Anglers and campers headed to the eastside of the state this weekend need to be cautious of the extreme temperatures in the forecast. Daytime highs will range from 106 degrees in Yakima to 105 in Ephrata to 107 degrees in Moses Lake.
If you are going to fish, go early in the morning or very late in the day. Trout anglers need to release the fish as quickly as possible if you are not going to keep it. Also, take plenty of water to drink and be sure to apply and reapply sunscreen. Remember, it’s supposed to be fun. Don’t come home looking like a fresh boiled Dungeness crab.
As of Monday, the sockeye salmon count at the Ballard Locks was just 14,933 fish. More than 350,000 fish are needed before a fishery can take place.
Digital Access for only $0.99
For the most comprehensive local coverage, subscribe today.
Cowlitz: People drifting eggs under a bobber have been catching some late spring chinook at the barrier dam. Some of the fish are starting to turn dark, however. The bite has been best in the early morning.
Columbia: The outlook for the sockeye fishery is very good. As of Friday, 423,718 sockeye have passed through Bonneville Dam — the preseason estimate was 425,000. While July 4 is considered the peak of the run, another 150,000-200,000 could make their way upstream. There are already reports of good catches of sockeye below a number of the upriver dams.
Yakima: Flows are returning to normal summer levels, and that is pushing the fish back toward the bank. During the day, run a caddis dry fly-blue holo prince nymph combination through shallow riffles, then look for the caddis hatches in the evening.
Sekiu: Chinook fishing has been fair to good. State creel checks at Olson’s Resort showed a catch rate of around one-half of a chinook per person.
South Sound: Given the number of people on the water over the weekend, salmon fishing was a bit slow. Almost 400 anglers were checked at area docks, and they brought in 26 chinook and one coho. Fishermen in Marine Area 13 had a little better success ratio of fish per angler. Crabbing in Area 11 has been producing some large keeper Dungeness crab. Look to set your pots in water 120-160 feet deep. Some people are using fresh chicken as bait, while others are using fresh salmon parts.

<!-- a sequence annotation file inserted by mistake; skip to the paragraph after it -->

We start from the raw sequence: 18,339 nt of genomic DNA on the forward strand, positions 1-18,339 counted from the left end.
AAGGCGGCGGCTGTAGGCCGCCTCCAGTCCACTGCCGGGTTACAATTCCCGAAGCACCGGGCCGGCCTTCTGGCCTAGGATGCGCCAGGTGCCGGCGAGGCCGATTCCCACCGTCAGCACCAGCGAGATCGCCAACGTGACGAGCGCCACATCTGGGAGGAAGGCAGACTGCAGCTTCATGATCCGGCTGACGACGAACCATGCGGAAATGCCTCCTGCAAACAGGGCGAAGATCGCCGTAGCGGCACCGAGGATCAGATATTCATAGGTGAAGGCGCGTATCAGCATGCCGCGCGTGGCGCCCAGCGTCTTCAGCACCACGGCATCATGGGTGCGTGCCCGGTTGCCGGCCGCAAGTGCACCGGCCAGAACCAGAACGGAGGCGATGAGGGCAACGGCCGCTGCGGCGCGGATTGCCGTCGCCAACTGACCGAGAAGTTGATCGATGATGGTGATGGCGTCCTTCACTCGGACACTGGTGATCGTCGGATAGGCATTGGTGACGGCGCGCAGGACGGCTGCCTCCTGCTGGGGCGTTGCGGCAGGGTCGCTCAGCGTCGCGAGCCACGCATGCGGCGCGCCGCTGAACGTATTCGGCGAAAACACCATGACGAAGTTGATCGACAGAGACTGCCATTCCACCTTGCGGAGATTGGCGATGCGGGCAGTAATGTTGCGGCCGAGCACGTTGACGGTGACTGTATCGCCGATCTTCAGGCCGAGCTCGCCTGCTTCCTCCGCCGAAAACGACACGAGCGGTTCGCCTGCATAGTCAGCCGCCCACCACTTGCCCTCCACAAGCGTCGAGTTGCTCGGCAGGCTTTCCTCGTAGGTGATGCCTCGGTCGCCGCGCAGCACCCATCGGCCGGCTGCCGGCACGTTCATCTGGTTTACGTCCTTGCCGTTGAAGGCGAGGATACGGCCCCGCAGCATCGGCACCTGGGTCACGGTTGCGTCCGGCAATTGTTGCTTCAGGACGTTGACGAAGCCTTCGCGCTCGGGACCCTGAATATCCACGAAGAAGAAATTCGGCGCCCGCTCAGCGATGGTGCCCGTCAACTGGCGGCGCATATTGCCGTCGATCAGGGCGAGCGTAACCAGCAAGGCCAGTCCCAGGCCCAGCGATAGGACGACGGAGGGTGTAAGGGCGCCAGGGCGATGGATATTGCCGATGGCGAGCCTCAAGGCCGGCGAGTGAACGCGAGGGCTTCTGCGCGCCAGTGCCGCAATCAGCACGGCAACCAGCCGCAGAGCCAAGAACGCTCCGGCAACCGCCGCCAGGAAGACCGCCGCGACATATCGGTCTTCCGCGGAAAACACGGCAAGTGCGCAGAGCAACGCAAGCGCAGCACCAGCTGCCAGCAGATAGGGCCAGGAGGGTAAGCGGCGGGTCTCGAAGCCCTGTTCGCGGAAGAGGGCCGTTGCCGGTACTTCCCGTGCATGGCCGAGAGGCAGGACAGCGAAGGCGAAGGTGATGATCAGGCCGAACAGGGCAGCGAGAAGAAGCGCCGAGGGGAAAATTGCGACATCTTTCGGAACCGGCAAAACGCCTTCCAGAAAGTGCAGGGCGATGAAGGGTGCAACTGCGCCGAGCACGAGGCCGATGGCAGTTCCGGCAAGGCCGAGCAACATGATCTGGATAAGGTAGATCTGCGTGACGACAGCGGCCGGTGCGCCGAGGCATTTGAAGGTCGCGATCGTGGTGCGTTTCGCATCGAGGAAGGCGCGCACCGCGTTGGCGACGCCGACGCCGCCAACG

Westport: Fishing has ranged from steady to excellent recently. People are catching chinook weighing more than 20 pounds, and coho weighing 3-8 pounds. Fish seem to be holding close to the beach in water 40-70 feet deep, or in water 275-300 feet deep about 160-210 feet down. Trolling with a hoochie or Kingfisher spoon behind a flasher has been most effective.
Limerick (Mason): Trout fishing has been fair. Casting from shore with a green spoon has been an effective method.
Offut: Trout action has slowed as the water temperatures have increased. Using PowerBait with garlic scent fished in the morning and evening has been best for trout. More bass and perch are being caught. Anglers are using plastic baits for the bass, and worms for perch.
Spanaway: Trout action has been good with people still catching limits. Some rainbows are weighing up to 3 pounds. Try still-fishing from a boat in the southeast corner, using a worm and a marshmallow on a 5-foot leader. Dock anglers willing to put in the time also can take home a limit, with some fish measuring 16-18 inches long.
Tapps: Smallmouth bass fishing has been quite good recently. Fish are holding in water about 10-20 feet deep. Anglers will have to work through their arsenal of grubs, lizards and worms to find the ones fish like best that day. Be aware that the recreational traffic really picks up around noon, so get on the water early.
John Keizer of saltpatrol.com, gamefishin.com, washingtonlakes.com, state Department of Fish and Wildlife, Red’s Fly Shop, Mike Chamberlain at Ted’s Sports Center, Becky Pogue at Offut Lake Resort and Bud Herlitzka at Spanaway Lake Boathouse.